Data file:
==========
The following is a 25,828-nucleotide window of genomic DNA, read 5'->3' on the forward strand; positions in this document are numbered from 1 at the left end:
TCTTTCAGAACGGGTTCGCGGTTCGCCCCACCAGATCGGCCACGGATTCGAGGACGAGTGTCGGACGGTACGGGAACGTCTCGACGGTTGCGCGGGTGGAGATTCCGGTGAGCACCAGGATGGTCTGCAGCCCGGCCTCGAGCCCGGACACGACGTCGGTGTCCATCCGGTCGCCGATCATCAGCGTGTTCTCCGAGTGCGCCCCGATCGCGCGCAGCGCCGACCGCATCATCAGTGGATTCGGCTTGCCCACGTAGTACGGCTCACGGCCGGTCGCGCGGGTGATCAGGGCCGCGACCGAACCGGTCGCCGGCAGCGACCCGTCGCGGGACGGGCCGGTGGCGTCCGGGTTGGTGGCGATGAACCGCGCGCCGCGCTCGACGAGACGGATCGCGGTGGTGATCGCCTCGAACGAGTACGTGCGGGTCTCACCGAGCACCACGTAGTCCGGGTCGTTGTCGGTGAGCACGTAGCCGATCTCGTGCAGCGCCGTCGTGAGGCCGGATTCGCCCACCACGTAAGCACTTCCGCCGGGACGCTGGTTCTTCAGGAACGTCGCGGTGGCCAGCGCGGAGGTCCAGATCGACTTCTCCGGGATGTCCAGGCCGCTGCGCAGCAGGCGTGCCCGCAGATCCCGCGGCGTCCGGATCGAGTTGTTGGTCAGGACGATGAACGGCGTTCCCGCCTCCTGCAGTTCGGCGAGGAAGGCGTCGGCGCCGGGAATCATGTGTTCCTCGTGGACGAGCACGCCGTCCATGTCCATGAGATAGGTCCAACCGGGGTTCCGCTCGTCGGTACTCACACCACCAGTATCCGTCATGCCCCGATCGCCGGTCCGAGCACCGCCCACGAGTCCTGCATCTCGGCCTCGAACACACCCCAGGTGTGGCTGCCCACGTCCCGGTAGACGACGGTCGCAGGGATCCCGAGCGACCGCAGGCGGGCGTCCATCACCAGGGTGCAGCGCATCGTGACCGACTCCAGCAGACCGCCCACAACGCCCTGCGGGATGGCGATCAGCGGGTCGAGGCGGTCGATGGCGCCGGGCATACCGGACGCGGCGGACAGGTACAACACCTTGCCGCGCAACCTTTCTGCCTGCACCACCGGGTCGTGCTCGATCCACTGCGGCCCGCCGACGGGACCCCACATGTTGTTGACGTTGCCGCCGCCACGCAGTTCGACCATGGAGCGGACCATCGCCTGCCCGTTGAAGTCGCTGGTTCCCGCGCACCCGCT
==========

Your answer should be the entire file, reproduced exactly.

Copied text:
The following is a 25,828-nucleotide window of genomic DNA, read 5'->3' on the forward strand; positions in this document are numbered from 1 at the left end:
TCTTTCAGAACGGGTTCGCGGTTCGCCCCACCAGATCGGCCACGGATTCGAGGACGAGTGTCGGACGGTACGGGAACGTCTCGACGGTTGCGCGGGTGGAGATTCCGGTGAGCACCAGGATGGTCTGCAGCCCGGCCTCGAGCCCGGACACGACGTCGGTGTCCATCCGGTCGCCGATCATCAGCGTGTTCTCCGAGTGCGCCCCGATCGCGCGCAGCGCCGACCGCATCATCAGTGGATTCGGCTTGCCCACGTAGTACGGCTCACGGCCGGTCGCGCGGGTGATCAGGGCCGCGACCGAACCGGTCGCCGGCAGCGACCCGTCGCGGGACGGGCCGGTGGCGTCCGGGTTGGTGGCGATGAACCGCGCGCCGCGCTCGACGAGACGGATCGCGGTGGTGATCGCCTCGAACGAGTACGTGCGGGTCTCACCGAGCACCACGTAGTCCGGGTCGTTGTCGGTGAGCACGTAGCCGATCTCGTGCAGCGCCGTCGTGAGGCCGGATTCGCCCACCACGTAAGCACTTCCGCCGGGACGCTGGTTCTTCAGGAACGTCGCGGTGGCCAGCGCGGAGGTCCAGATCGACTTCTCCGGGATGTCCAGGCCGCTGCGCAGCAGGCGTGCCCGCAGATCCCGCGGCGTCCGGATCGAGTTGTTGGTCAGGACGATGAACGGCGTTCCCGCCTCCTGCAGTTCGGCGAGGAAGGCGTCGGCGCCGGGAATCATGTGTTCCTCGTGGACGAGCACGCCGTCCATGTCCATGAGATAGGTCCAACCGGGGTTCCGCTCGTCGGTACTCACACCACCAGTATCCGTCATGCCCCGATCGCCGGTCCGAGCACCGCCCACGAGTCCTGCATCTCGGCCTCGAACACACCCCAGGTGTGGCTGCCCACGTCCCGGTAGACGACGGTCGCAGGGATCCCGAGCGACCGCAGGCGGGCGTCCATCACCAGGGTGCAGCGCATCGTGACCGACTCCAGCAGACCGCCCACAACGCCCTGCGGGATGGCGATCAGCGGGTCGAGGCGGTCGATGGCGCCGGGCATACCGGACGCGGCGGACAGGTACAACACCTTGCCGCGCAACCTTTCTGCCTGCACCACCGGGTCGTGCTCGATCCACTGCGGCCCGCCGACGGGACCCCACATGTTGTTGACGTTGCCGCCGCCACGCAGTTCGACCATGGAGCGGACCATCGCCTGCCCGTTGAAGTCGCTGGTTCCCGCGCACCCGCT